Remarks.-You will understand this 16 gals. is produced in each bbl., so if a man is working 100 bbls. he makes 1,600 gals., or about 50 bbls. of 32 gals. each (which is a legal bbl.), every two months of the summer season; and if he is going to carry it on for a business, as a man does in this city (Toledo, O.), and has a suitable building, he can work 500 bbls. as well as 100. In summer,. free air is admitted by lowering and raising windows, and if he chooses, can make considerable in the colder months by keeping his room warm with stoves or furnace, if the demand justifies it. This gentleman tells me that. some old, pure cider vinegar, to mix with the newer cider, isfar preferable to yeast or any other ferment, which will be found to be a great aid, as mentioned in the close of the directions of No. 1; and if a larger amount than therm named is used, even 1 to 3, or the bbl. filled one-third full, as in the French plan above, it will make all the quicker. Quite an important point for those who may wish to manufacture vinegar of pure cider, in the cities or for city trade, is to have one or more large casks in the building, holding 1,000 gals. (Mr. Hine, of this city, before referred to, has two such), into which it is all placed, before sold, as it insures a greater uniformity of taste, from the large amounts always kept in these large tanks or casks. Mr. Hine's 1,000 gal. casks, in cheap times, cost him only $50 each, but he thinks they pay in giving this uniformity of taste; as without them the taste dependsupon the kind and quality of the apples from which the cider is made. A 3-story building is none too high, as, after the first working of the cider is over in the lower story or basement, it is pumped to the third, and after 6 months or so it is run into barrels in the next story below by means of rubber tube siphons, and then again into the large casks, when properly worked or having become vinegar fit for sale—it is the true way of making pure cider vinegar in large quantities.

Vinegar From Tomatoes.—It is claimed that ripe tomatoes furnish a juice, or cider, if you wish to call it such, that makes an excellent vinegar with-out the addition of sugar; but my own idea would be, that from 1/4 to 1/2 lb. of sugar would be required to each gal. to make excellent vinegar. With this addition, no doubt, it will make good vinegar; for with 3 or 4 lbs. to each gal. it will make a good wine, if a slight taste of the tomato, which it retains, is not objectionable.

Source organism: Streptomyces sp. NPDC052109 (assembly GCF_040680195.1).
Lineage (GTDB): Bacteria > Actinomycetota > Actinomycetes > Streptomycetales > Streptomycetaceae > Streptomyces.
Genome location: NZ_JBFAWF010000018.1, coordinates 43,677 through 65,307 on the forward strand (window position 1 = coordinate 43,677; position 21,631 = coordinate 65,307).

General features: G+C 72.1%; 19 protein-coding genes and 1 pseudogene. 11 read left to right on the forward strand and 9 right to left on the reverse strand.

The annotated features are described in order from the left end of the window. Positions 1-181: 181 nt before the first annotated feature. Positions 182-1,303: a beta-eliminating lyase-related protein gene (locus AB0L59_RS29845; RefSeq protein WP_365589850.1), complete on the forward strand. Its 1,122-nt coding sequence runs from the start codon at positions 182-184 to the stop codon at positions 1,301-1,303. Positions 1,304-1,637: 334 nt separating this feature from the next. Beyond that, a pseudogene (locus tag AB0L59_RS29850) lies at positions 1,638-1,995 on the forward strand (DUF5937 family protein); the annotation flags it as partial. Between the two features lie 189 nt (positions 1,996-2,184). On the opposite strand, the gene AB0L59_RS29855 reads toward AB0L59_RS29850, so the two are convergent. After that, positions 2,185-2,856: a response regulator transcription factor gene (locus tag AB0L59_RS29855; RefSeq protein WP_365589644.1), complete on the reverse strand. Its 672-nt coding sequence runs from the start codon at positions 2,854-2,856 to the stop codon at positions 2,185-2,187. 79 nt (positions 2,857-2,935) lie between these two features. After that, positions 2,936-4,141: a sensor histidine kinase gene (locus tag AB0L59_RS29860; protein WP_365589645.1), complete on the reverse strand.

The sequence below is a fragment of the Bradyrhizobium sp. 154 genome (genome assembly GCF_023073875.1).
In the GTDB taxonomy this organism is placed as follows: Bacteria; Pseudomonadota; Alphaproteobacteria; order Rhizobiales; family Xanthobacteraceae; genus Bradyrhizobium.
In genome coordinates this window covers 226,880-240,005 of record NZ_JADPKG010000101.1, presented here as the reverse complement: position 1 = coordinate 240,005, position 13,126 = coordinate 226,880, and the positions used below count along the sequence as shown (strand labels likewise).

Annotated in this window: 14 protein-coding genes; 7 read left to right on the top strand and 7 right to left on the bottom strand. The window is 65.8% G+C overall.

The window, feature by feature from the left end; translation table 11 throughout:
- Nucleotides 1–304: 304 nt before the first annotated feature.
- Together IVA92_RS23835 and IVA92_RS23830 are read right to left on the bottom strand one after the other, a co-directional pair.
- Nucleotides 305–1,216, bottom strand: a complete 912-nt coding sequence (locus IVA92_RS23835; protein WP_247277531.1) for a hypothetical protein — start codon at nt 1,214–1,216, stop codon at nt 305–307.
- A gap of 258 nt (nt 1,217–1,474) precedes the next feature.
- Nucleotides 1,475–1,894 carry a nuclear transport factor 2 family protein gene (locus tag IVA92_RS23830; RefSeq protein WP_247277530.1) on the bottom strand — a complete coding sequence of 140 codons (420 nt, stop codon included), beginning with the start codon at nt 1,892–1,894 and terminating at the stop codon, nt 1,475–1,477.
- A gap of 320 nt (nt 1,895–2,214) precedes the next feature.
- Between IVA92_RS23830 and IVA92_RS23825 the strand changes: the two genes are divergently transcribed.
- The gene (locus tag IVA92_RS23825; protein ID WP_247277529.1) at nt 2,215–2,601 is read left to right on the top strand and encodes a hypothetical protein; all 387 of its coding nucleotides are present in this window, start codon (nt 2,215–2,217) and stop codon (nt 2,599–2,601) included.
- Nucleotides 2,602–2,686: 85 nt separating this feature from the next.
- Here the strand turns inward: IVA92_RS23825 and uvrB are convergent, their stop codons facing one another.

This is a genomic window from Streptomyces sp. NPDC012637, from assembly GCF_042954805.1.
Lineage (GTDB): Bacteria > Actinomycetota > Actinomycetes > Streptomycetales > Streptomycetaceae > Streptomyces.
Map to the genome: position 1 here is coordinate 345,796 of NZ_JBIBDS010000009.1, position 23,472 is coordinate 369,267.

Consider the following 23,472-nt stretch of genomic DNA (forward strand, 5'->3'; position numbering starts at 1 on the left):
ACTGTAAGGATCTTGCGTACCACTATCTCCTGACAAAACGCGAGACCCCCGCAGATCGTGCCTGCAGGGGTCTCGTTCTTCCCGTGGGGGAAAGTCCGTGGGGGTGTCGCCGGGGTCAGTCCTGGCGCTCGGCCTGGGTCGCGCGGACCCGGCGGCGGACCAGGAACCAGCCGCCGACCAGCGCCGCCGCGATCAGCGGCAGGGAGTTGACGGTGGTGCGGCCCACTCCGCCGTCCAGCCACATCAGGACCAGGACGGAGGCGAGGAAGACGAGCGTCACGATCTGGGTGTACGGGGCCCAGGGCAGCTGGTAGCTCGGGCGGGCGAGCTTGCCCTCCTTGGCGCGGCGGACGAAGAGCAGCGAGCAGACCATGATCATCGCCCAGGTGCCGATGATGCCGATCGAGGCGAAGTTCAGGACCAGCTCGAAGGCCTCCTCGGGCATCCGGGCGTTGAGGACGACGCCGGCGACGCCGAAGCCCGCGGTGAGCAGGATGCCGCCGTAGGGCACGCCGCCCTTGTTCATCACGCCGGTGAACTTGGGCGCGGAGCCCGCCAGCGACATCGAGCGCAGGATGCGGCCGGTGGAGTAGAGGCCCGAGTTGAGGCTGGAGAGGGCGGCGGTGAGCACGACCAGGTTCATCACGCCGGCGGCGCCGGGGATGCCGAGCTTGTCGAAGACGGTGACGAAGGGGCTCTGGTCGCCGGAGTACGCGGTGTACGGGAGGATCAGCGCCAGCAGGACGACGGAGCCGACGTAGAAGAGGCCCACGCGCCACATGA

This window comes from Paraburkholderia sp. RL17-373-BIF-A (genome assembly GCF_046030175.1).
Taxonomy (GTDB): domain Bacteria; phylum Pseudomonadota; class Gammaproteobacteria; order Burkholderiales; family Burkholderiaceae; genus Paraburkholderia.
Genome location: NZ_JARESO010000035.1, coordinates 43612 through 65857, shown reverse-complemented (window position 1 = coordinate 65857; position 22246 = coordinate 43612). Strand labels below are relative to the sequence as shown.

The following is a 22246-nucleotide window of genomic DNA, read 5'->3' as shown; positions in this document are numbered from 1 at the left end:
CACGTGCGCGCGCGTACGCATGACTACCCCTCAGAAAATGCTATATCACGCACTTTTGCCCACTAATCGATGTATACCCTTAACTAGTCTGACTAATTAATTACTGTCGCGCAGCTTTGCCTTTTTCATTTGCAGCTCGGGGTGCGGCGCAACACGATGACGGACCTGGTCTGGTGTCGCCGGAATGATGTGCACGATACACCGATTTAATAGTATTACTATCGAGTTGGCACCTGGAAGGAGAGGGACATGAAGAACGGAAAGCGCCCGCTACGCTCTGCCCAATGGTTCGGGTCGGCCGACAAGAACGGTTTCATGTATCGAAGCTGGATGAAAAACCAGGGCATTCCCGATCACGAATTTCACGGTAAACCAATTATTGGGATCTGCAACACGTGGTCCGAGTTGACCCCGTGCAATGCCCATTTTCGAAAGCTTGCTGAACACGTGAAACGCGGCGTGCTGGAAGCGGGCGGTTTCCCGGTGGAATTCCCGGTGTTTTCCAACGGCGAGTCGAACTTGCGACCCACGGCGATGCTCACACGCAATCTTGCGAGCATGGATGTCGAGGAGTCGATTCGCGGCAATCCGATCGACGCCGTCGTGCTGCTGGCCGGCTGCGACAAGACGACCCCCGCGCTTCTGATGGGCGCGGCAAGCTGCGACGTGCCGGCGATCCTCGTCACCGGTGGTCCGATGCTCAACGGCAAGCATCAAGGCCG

Vinegar From Alcohol, or Proof Spirit, Strength Required.—It is recently claimed that to make vinegar with alcohol, or proof spirit, which is the cheapest—either should contain 80 per cent. of alcohol. It is necessary to use from 17 to 25 per cent. of it, i. e., 17 gals. of proof spirit with water to make 100 gals. makes good vinegar—this is about 1 to 6, while 25 per cent., or 1 to 4, makes extra strong. This can be made in the sun, or a warm place, by working with yeast, as other vinegars are made, or by putting it through what Is called the German process of filtering it through beech shavings, described in the U. S Dispensatory. But the plan of using any of the mineral acids in making vinegar is deleterious to health, and ought not to be done.

VINEGAR, SPICED—For Table Use, Mixed Pickles, etc.—People of late years have got into the habit of spicing vinegar highly for table use, as well as for various kinds of mixed pickles, and even for the common or 'cucumber pickles, and as it gives an extra relish, if nicely done, I will give one -of the best; then one with plain celery, and one of currie flavor, which can be prepared and bottled or jugged, always ready for use. For a highly spiced vinegar make as follows; but, if in any case the onions, garlics, or any of the spices are not desired from not liking their peculiarities, leave them out; or you may add half as much more of any spice you prefer to be most prominent in -the vinegar:

For each gallon of good cider vinegar, slice small garlics, 6; and small onions, 1 doz.; horse radish, 2 good sized roots, also sliced; bruised ginger root, -4- ozs. ; black pepper and allspice, unground, each 2 ozs. ; cloves, 20; cayenne peppers, 1 doz., or 3 or 4 medium sized red peppers; and mustard seed, 4 ors. ; -and if a yellow shade or color is desired, put in tumeric root, bruised, 1 oz.; but as this is only to color, I prefer it without. DIRECTIONS—Put all into a stone jar, place on the back of the stove, cover, and let steep, or keep hot 6 to 10 hours; then strain and bottle for use; or set away in the jar, closely covered, as you prefer, Suitable for cauliflower, cabbage, cucumbers, or any mixed pickle; or to use on the table, in place of common, plain vinegar, for which I like it very much,

Celery Vinegar.—Put 3 ozs. of celery seed into a quart bottle, and fill with good cider vinegar, or white wine vinegar. After a few days it is nice to flavor soups, or gravies, or to use in place of celery salt, upon meats, etc. The more seed used, up to 4 ors., makes the stronger flavor. Diluted alcohol, or brandy, will suit some persons better than the vinegar. Let them use either, as they like best.

Currie Vinegar.—Put currie powder (which see), 3 ozs. to each quart of good cider vinegar, and steep as spiced vinegar, above, then bottle, and add, as you like, of it to meat gravies, or sour pickles, etc.